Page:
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Teen SC School Shooter Gets Life For Killing 1st Grader

gavel and justice scales
A school shooter who was 14 when he killed a first grader was sentenced to live in prison without parole.

COLUMBIA, S.C. — A school shooter who was 14 when he killed a first grader on a school playground in South Carolina was sentenced Thursday to life in prison without parole.

Judge Lawton McIntosh said he worried Jesse Osborne showed little remorse after killing his father in their Anderson County home, then shooting at the playground at Townville Elementary School where a first grade class was celebrating a birthday party in September 2016.

Osborne had attended Townville Elementary. His principal joined the teacher whose class was on the playground, the family of the boy killed, Osborne’s own uncle and even a child there that day in asking for the life sentence.

“He killed my second best friend and showed up on my number one BFF’s birthday. I feel very, very, very mad,” the unnamed child wrote in the letter to the judge.

Osborne was sentenced just hours after the latest United States school shooting. Authorities said a student gunman opened fire at a Southern California high school, killing two students, wounding three others and shooting himself in the head.

Osborne, now 17, was being tried as an adult and faced a minimum of 30 years after pleading guilty to murder.

Prosecutors asked for a life sentence. This week’s special hearing is required under a U.S. Supreme Court ruling that life sentences for juveniles can’t be mandatory and arbitrary.

Along with testimony about his home life, McIntosh considered evidence about whether Osborne can be rehabilitated, the circumstances of the crime and Osborne’s maturity.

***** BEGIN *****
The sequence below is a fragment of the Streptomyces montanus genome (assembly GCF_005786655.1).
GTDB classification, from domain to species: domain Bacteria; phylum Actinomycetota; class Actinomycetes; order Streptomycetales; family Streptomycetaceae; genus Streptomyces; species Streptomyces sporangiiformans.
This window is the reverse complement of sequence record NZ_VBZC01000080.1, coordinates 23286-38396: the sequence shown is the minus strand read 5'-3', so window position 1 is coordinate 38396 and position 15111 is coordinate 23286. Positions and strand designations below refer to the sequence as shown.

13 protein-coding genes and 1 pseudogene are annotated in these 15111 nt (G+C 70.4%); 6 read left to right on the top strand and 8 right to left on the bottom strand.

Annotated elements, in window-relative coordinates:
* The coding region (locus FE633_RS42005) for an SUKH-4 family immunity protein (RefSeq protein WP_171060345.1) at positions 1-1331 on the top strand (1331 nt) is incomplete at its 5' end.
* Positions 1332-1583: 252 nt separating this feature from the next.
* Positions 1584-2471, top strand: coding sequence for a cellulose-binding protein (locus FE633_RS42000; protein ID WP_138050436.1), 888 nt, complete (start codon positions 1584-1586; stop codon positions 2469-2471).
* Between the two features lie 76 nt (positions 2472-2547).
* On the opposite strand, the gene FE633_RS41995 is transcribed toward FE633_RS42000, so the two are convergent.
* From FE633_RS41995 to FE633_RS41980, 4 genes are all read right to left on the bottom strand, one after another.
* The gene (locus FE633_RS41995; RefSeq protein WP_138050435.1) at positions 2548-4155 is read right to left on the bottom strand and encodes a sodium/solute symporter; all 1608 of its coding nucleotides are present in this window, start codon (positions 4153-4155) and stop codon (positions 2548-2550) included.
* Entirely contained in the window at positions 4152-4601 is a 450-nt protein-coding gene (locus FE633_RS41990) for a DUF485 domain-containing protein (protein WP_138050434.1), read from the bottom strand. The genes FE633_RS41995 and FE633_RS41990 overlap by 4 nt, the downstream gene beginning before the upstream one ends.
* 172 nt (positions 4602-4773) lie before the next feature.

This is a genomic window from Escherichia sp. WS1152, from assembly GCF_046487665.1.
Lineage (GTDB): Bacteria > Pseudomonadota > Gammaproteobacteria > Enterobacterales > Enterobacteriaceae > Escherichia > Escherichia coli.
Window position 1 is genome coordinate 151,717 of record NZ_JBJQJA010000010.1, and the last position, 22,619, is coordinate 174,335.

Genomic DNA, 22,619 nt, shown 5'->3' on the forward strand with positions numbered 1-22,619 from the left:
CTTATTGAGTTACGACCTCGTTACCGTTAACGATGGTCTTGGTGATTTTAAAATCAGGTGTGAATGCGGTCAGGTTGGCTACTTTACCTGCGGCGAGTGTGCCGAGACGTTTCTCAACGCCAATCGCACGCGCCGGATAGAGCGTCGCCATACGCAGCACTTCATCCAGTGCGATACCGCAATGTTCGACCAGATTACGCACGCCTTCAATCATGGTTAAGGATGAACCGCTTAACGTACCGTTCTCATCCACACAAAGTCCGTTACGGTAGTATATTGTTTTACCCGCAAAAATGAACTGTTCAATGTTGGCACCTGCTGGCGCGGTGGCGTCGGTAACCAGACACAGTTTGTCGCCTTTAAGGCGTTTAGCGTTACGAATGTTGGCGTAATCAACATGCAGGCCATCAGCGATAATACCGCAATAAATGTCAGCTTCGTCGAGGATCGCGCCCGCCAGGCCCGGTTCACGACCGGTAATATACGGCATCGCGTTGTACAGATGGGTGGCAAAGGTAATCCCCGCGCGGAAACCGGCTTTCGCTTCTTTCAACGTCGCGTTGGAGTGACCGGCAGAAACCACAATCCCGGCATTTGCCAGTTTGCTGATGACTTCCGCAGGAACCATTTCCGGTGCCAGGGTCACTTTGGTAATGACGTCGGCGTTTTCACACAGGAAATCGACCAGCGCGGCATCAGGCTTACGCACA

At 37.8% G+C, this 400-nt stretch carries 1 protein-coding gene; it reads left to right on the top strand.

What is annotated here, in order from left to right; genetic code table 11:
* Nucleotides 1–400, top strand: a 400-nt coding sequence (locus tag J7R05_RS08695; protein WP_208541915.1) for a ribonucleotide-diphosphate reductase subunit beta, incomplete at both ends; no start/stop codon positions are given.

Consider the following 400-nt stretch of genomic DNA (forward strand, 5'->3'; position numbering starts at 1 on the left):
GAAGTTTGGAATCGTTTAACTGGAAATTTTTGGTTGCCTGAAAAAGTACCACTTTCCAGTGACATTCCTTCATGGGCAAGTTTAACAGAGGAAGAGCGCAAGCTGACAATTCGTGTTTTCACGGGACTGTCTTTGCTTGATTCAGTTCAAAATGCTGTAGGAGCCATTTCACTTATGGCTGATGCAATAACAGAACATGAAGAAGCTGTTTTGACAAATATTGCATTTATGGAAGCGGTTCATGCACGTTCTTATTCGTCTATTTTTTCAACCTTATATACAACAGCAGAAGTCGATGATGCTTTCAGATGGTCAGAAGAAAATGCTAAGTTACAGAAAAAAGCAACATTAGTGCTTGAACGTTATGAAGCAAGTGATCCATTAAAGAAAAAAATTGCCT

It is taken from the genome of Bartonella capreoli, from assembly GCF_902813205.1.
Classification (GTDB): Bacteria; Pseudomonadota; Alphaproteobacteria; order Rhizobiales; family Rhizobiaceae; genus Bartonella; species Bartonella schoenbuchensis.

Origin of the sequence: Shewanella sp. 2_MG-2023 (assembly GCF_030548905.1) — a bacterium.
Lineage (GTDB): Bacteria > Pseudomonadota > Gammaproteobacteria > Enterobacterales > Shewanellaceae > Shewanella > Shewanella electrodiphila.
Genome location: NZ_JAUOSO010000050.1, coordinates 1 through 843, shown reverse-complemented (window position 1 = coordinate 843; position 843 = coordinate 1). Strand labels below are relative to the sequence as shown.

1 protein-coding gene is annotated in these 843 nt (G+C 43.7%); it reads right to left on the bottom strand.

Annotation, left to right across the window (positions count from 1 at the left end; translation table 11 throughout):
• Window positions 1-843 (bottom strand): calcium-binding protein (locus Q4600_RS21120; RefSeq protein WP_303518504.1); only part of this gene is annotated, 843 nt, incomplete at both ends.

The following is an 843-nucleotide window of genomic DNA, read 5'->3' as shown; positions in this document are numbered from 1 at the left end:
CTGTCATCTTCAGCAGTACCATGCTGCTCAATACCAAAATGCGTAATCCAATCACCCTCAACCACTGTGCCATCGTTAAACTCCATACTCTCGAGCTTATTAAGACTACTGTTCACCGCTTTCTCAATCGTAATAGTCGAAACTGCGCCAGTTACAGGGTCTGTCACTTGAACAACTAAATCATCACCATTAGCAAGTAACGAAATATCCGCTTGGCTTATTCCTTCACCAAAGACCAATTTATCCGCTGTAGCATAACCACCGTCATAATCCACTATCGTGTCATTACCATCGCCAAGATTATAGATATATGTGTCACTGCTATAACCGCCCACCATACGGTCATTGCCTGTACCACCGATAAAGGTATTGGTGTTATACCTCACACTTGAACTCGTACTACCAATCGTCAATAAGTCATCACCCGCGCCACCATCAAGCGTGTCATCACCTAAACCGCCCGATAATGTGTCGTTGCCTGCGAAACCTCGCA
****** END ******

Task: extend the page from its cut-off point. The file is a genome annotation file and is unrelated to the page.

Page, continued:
Prosecutors said Osborne was obsessed with school shootings, has no regrets about the killings and continuously lies for his own benefit -- like looking up symptoms of disorders such as autism online and then trying to trick psychiatrists analyzing him.

Psychiatrists called by the defense have said teens’ brains are still developing and it’s unfair to send him away for life when the person he could become is not fully apparent.

Their case attempted to show a teen who suffered abuse from his father, was bullied at school and isolated himself in what he called a “dungeon” — his basement bedroom where he spent all his time after being expelled from middle school for bringing a hatchet on campus.

After killing his father, Osborne crashed his dad’s truck into the school fence and fired at students on the Townville Elementary School playground. Six-year-old Jacob Hall was shot in the leg and bled to death. A teacher and two other students suffered minor injuries.

Prosecutors said Jesse Osborne planned and wanted to kill dozens and has said he was disappointed that the act of killing didn’t feel the same way the teen thought it would.